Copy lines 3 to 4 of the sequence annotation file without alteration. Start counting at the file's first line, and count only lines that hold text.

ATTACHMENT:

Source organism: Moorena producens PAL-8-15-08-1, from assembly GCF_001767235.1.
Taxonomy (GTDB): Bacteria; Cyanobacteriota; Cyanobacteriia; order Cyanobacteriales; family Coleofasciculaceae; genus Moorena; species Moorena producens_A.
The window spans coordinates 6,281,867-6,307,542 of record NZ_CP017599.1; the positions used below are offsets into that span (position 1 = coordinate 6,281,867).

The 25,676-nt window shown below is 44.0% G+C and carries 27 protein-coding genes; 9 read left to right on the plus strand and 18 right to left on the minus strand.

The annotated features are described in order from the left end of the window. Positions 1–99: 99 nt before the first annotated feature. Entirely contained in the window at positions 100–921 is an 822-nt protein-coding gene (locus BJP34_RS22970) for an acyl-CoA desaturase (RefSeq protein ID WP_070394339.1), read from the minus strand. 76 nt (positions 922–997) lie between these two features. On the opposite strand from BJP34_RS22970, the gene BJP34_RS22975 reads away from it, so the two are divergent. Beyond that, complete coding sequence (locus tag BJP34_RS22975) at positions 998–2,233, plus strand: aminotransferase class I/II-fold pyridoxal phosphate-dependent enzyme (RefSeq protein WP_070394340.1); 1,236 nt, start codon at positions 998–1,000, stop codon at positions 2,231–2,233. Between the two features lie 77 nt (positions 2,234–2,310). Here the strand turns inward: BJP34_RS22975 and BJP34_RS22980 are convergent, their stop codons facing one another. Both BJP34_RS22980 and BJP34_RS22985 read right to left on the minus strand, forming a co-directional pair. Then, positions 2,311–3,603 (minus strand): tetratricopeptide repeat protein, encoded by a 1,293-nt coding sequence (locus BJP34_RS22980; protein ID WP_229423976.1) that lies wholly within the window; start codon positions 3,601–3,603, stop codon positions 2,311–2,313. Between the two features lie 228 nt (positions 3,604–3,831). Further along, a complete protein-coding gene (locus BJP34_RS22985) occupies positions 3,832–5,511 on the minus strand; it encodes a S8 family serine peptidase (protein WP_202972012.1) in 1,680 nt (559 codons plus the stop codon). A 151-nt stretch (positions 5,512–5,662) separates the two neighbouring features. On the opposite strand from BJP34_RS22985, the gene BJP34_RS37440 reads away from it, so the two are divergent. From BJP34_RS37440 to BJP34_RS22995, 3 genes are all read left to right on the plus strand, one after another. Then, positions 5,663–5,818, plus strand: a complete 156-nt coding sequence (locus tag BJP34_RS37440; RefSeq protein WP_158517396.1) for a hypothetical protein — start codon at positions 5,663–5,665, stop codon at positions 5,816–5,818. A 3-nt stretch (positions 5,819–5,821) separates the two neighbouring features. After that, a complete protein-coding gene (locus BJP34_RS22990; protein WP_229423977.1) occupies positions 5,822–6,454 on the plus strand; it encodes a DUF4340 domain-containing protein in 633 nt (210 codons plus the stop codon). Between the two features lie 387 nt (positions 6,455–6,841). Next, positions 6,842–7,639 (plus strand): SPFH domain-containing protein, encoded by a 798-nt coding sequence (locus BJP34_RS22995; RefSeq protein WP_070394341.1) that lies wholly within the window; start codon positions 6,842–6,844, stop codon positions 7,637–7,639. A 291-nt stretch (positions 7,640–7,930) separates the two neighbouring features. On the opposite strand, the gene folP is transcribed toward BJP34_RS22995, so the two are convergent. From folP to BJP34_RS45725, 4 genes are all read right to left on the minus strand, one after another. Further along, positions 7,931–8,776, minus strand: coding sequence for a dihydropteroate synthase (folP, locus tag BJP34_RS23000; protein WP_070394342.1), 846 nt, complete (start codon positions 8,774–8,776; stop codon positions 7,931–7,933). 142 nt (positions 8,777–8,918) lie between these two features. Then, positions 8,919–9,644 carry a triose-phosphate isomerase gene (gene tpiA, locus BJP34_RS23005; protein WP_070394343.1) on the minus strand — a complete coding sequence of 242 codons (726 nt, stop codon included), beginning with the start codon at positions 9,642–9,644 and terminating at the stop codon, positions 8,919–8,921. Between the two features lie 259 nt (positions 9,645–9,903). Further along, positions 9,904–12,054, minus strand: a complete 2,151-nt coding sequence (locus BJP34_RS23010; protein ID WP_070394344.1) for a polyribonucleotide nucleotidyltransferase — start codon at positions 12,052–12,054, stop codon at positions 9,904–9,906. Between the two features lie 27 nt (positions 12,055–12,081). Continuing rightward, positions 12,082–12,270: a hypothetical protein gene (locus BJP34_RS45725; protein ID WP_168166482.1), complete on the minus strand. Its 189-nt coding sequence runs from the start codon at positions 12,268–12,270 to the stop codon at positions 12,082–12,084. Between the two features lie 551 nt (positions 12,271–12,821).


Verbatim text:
The window spans coordinates 6,281,867-6,307,542 of record NZ_CP017599.1; the positions used below are offsets into that span (position 1 = coordinate 6,281,867).

The 25,676-nt window shown below is 44.0% G+C and carries 27 protein-coding genes; 9 read left to right on the plus strand and 18 right to left on the minus strand.